Colombian President Iván Duque scored a major victory recently when the Colombian military killed Mesías Salgado Aragón, alias “Rodrigo Cadete”, a key leader of FARC dissidents who refused to participate in the peace process, and are continuing their armed struggle against the government. As Duque pointed out, this dissident leader of the FARC took refuge in Venezuela and has used the friendly government of Maduro as a base to expand the organization’s criminal activities in the southeastern states of Meta, Guaviare, Caquetá, and Putumayo.
According to the Colombian leader, “Cadete” was a target of high military value and represented a threat to national security, whose activities were aided and abetted by the Communist dictatorship of Nicolas Maduro.
“This result is vital for national security because for more than a year, alias ‘Rodrigo Cadete’ had been creating organized criminal structures that were being supported by some elements close to the dictatorship of Venezuela,” he said.
Venezuela’s interim president Juan Guaidó confirmed that the FARC dissidence had presence in that country with the approval of the authorities.
Cadete, who was followed by an intelligence team of the military forces from the border to his refuge in the region of Caquetá, was trekking through the jungle with the aim of advancing and expanding territorial control and the management of illicit income streams.
General Luis Fernando Navarro, general commander of the Armed Forces, issues a report on the military operation: “There are 26 neutralized bandits, 15 were killed during the operation, 7 were captured, and 4 children were recovered. In addition, we recovered documents that will help us understand what the ambitions of these groups are, and how to better articulate our strategy and our operations,” he said.
In the wake of the operation, the military is continuing a search for alias “Cachorro”, lieutenant of Cadete, who is presumed to have escaped the battle, and retreated into the jungle.
Military pressure against FARC dissidence
Although the FARC dissidence does not have a hierarchical command or a secretariat, the intention of these organizations to unify and become more powerful has become clear.
The strength and accuracy of the military’s blow against Cadete in Caquetá is likely to make other dissident leaders like Néstor Gregorio Vera Fernández, alias “Iván Mordisco”, and Miguel Botache Santillana, alias “Gentil Duarte” pursue new strategies in Colombia’s expansive southeastern jungles, as they seek to avoid military escalation, and ensure the control of strategic corridors, cocaine production laboratories, and both land and river transportation routes.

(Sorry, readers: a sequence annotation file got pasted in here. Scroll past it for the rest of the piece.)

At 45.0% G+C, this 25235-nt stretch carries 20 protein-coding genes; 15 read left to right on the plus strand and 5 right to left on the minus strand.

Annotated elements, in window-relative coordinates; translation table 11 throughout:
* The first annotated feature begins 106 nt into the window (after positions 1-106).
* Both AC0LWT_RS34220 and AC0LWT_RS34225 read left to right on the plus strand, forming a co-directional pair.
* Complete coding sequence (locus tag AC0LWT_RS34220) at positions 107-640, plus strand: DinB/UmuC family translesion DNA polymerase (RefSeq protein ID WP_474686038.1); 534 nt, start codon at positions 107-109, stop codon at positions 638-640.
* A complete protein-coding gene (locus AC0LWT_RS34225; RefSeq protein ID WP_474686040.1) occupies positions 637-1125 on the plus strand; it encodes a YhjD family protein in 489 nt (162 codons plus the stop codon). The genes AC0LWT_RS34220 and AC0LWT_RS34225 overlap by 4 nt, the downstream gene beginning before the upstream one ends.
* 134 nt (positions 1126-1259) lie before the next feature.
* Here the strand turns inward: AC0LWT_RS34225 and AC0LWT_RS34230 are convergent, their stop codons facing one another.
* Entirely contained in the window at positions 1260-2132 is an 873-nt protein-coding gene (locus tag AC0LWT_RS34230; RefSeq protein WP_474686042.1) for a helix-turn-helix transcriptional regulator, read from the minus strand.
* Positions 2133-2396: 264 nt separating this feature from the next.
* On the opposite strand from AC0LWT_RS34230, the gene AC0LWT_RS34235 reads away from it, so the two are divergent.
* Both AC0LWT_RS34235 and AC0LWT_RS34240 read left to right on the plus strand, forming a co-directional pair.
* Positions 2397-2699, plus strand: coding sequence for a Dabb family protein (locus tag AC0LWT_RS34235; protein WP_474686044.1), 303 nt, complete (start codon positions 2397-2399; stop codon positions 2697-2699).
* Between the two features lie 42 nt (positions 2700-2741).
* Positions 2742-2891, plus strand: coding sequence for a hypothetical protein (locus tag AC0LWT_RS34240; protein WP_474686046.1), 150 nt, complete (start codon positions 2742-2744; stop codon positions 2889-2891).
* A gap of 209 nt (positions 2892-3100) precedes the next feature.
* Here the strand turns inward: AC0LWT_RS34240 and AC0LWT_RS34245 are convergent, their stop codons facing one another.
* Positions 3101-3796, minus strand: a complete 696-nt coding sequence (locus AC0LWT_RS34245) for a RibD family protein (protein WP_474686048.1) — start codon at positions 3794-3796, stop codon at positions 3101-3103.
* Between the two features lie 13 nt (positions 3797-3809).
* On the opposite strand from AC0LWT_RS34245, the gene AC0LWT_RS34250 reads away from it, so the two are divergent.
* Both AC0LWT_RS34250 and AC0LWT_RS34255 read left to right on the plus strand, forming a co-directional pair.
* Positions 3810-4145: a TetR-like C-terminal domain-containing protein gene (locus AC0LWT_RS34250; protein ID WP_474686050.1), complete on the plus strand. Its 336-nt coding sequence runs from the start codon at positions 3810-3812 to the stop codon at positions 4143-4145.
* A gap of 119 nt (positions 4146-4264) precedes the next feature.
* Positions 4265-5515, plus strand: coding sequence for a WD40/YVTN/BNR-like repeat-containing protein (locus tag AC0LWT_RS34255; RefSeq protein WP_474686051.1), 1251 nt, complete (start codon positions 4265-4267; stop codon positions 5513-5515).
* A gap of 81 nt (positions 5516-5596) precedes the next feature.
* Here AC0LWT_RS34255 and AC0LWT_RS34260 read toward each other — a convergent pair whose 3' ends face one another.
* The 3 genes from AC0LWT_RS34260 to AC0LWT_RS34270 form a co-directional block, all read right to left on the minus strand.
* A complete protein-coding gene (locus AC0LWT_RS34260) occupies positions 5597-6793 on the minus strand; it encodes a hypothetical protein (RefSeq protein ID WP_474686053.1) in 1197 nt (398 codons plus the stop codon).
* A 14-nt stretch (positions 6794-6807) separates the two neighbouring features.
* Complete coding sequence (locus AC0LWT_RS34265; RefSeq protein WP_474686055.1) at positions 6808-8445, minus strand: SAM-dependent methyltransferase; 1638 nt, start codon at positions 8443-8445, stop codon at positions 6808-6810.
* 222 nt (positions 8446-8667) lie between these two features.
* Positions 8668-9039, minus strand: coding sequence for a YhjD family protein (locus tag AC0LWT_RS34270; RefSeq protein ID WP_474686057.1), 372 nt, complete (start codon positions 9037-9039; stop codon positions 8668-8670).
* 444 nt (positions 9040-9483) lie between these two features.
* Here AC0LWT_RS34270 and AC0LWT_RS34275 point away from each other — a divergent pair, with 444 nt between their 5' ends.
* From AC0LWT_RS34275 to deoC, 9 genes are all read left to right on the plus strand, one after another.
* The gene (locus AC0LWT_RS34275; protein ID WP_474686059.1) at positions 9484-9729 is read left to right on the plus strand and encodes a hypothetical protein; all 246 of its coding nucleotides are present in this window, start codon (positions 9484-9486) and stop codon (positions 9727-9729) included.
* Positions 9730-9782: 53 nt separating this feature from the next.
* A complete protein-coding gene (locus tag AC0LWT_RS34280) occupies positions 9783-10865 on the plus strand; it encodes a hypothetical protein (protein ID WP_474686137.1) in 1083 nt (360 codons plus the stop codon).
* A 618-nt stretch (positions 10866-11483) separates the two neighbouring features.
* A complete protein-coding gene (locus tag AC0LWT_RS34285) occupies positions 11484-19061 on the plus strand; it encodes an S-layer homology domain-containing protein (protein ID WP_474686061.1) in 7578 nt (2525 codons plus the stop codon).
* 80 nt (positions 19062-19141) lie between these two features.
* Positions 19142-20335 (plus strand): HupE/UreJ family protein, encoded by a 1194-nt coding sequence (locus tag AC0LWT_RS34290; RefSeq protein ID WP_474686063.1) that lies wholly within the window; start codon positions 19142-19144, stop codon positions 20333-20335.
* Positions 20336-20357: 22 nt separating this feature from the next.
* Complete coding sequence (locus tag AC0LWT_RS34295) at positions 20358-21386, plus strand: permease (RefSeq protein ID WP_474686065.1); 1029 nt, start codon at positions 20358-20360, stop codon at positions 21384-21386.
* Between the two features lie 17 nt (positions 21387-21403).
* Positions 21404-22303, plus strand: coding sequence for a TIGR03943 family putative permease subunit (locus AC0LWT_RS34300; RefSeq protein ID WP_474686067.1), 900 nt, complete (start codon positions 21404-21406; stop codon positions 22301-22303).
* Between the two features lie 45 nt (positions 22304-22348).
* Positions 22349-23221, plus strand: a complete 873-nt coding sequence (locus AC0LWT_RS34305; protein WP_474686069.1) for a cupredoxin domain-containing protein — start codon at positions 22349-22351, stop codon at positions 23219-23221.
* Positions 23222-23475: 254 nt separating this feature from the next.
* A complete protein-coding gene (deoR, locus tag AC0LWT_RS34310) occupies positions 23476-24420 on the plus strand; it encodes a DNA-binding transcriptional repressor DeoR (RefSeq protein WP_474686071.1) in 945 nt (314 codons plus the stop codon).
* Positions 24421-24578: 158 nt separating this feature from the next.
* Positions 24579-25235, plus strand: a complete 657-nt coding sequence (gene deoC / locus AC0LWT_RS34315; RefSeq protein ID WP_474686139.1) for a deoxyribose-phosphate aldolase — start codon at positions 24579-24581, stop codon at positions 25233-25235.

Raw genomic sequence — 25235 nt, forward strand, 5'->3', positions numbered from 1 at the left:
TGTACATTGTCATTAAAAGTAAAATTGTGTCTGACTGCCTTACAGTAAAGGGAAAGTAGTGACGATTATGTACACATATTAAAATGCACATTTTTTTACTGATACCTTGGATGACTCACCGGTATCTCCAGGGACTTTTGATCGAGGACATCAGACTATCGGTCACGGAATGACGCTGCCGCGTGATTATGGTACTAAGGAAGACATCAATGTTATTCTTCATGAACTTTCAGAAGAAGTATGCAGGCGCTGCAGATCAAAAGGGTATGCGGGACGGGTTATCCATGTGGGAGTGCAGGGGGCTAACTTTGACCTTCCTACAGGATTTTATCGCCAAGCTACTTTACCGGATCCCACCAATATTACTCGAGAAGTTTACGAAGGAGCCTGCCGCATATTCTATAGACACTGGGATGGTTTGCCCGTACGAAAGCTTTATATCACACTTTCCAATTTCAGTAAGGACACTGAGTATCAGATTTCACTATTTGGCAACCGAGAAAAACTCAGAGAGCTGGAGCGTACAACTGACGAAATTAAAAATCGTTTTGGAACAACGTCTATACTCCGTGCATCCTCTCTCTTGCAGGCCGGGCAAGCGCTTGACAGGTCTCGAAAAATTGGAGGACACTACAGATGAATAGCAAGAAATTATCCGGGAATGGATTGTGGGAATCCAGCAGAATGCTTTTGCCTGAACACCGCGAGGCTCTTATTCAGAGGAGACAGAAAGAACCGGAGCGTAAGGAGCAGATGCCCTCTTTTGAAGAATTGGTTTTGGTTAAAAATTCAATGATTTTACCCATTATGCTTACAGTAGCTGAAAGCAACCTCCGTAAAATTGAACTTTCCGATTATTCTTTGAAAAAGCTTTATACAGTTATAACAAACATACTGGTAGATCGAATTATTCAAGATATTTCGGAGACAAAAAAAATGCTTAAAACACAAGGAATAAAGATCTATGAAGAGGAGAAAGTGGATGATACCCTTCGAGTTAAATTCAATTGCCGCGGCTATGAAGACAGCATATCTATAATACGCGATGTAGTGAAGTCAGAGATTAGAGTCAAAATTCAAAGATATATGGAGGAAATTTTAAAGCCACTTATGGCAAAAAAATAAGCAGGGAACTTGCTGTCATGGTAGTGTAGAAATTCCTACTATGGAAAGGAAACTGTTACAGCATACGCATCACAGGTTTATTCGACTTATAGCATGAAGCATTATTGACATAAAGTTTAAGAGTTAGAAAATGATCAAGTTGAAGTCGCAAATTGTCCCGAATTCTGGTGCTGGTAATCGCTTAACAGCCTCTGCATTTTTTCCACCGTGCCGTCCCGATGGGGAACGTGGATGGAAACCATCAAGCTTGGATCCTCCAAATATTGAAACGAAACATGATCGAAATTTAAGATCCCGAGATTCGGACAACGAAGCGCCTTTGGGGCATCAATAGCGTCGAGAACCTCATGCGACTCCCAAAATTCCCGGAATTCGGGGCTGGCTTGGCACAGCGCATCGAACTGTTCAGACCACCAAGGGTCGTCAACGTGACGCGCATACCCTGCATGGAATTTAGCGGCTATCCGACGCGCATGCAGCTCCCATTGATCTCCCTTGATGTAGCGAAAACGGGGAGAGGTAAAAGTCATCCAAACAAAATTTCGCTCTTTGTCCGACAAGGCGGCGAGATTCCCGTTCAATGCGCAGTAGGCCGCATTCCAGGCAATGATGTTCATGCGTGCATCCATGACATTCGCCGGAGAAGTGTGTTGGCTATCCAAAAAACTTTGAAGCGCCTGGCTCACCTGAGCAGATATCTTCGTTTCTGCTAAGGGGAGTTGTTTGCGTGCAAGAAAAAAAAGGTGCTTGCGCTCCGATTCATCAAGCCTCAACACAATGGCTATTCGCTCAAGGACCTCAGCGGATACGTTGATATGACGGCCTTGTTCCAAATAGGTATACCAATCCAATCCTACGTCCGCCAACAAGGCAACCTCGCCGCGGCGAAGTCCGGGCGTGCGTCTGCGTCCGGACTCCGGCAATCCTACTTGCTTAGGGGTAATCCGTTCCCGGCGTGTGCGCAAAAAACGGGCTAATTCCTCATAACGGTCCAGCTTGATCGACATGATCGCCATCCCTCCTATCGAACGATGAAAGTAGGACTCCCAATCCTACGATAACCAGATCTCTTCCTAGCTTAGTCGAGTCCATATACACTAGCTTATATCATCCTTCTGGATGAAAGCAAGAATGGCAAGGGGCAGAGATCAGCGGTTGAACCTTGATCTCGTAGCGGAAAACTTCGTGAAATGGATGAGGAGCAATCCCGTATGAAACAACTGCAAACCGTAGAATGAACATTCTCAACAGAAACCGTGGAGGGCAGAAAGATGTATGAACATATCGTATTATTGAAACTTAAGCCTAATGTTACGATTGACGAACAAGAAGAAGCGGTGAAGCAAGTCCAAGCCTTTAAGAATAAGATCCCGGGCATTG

Cadete was 52 years old, and allegedly spend 39 of those years linked to the Revolutionary Armed Forces of Colombia. He was instrumental in rounding up the bulk of the FARC dissidence that did not accept the peace agreement signed with the government of Juan Manuel Santos in November 2016.
Cadete originally accepted the agreement, but a year later he defected. He took refuge in the thick jungle, abandoning the security scheme granted by the National Protection Unit (UNP) that accompanied him.
During his time as a guerrilla militant, José Antonio Páez, Hernando González Acosta, Joaquín Ballén, and Isaías Pardo Leal headed the fronts in which he served; all groups that operated in southern Colombia.
Caqueta and Putumayo have long been noted guerrilla strongholds. Their poverty and isolation also make them fertile recruiting grounds, while their porous border with nearby Ecuador has long made them attractive terrain for groups at the margin of the law.
Ecuador’s former president Rafael Correa was long suspected of harboring FARC elements along the Colombo-Ecuadorian border, but new president Lenin Moreno has pledged to cooperate fully with the Colombian government in the fight against the FARC dissidence and other armed groups.